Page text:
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April 1951


AMA Arch Surg. 1951;62(4):486-492. doi:10.1001/archsurg.1951.01250030494004

IT IS NOW eight years since Knisely and his associates first reported their observations on the curious phenomenon of red cell agglutination within vascular walls. To this phenomenon they applied the term "sludge." A great deal of earnest and interested work has been done, and many articles on the subject have been published showing the presence of sludged blood in conjunction with nearly all pathologic conditions of the body. It has been found coincident with disease. shock and trauma of all sorts: its ubiquity challenged investigators to perform the difficult tasks of accounting for its presence and determining its significance. By 1947 the concept of sludge, by virtue of the widest implications given it. had become the nexus of a whole system of thinking about disease. It had become somehow identified as the cause of specific pathologic findings or of complications in conditions which it accompanied.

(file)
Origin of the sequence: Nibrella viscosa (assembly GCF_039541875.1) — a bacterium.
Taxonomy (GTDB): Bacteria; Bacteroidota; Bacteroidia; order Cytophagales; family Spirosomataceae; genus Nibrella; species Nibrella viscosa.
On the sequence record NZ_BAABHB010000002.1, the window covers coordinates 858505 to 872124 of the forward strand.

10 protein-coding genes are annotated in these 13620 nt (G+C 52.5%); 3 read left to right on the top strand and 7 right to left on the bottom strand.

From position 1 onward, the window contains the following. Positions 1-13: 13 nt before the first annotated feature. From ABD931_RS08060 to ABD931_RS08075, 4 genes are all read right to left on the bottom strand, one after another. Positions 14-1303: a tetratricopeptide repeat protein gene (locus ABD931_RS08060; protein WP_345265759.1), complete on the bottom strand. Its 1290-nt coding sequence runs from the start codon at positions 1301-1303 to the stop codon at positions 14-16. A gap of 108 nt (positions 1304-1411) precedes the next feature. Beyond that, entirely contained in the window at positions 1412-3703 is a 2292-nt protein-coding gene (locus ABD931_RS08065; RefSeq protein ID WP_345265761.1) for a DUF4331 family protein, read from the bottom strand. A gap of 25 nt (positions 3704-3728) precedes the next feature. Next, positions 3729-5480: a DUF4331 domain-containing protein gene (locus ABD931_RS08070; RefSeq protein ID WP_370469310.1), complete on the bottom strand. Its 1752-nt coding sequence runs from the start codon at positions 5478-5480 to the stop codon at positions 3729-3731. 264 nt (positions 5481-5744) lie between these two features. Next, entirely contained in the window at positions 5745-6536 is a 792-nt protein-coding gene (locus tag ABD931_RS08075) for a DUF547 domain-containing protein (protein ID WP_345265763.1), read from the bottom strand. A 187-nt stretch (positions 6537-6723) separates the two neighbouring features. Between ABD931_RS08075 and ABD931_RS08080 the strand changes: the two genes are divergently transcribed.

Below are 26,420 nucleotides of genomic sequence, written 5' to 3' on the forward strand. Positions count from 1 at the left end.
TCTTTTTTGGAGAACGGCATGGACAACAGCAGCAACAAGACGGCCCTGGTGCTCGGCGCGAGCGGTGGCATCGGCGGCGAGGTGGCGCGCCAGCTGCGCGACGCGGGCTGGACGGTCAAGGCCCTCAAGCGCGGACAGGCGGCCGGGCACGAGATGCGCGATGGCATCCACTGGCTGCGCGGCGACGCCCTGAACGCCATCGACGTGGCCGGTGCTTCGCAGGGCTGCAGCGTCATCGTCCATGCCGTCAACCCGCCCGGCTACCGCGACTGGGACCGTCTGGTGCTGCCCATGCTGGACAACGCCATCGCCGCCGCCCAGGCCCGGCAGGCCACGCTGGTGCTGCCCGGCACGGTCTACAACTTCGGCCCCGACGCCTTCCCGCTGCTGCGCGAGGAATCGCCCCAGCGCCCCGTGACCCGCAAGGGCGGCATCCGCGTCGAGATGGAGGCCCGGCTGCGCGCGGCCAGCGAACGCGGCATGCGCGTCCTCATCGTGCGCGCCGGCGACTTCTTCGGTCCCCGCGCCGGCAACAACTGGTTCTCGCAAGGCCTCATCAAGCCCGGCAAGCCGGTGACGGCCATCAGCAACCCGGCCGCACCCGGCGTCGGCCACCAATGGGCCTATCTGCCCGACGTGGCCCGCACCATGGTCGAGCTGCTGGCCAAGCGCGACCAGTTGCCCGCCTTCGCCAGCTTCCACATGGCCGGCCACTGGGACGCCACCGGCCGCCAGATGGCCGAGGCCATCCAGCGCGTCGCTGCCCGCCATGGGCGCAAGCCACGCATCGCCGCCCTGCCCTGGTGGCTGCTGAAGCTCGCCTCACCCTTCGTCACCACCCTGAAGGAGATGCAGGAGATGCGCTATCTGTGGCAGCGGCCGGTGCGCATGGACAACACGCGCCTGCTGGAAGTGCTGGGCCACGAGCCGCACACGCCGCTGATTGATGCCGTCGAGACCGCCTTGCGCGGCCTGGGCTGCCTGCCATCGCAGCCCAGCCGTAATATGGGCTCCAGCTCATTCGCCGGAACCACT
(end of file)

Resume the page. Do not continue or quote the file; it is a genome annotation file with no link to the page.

Sludge, for example, is

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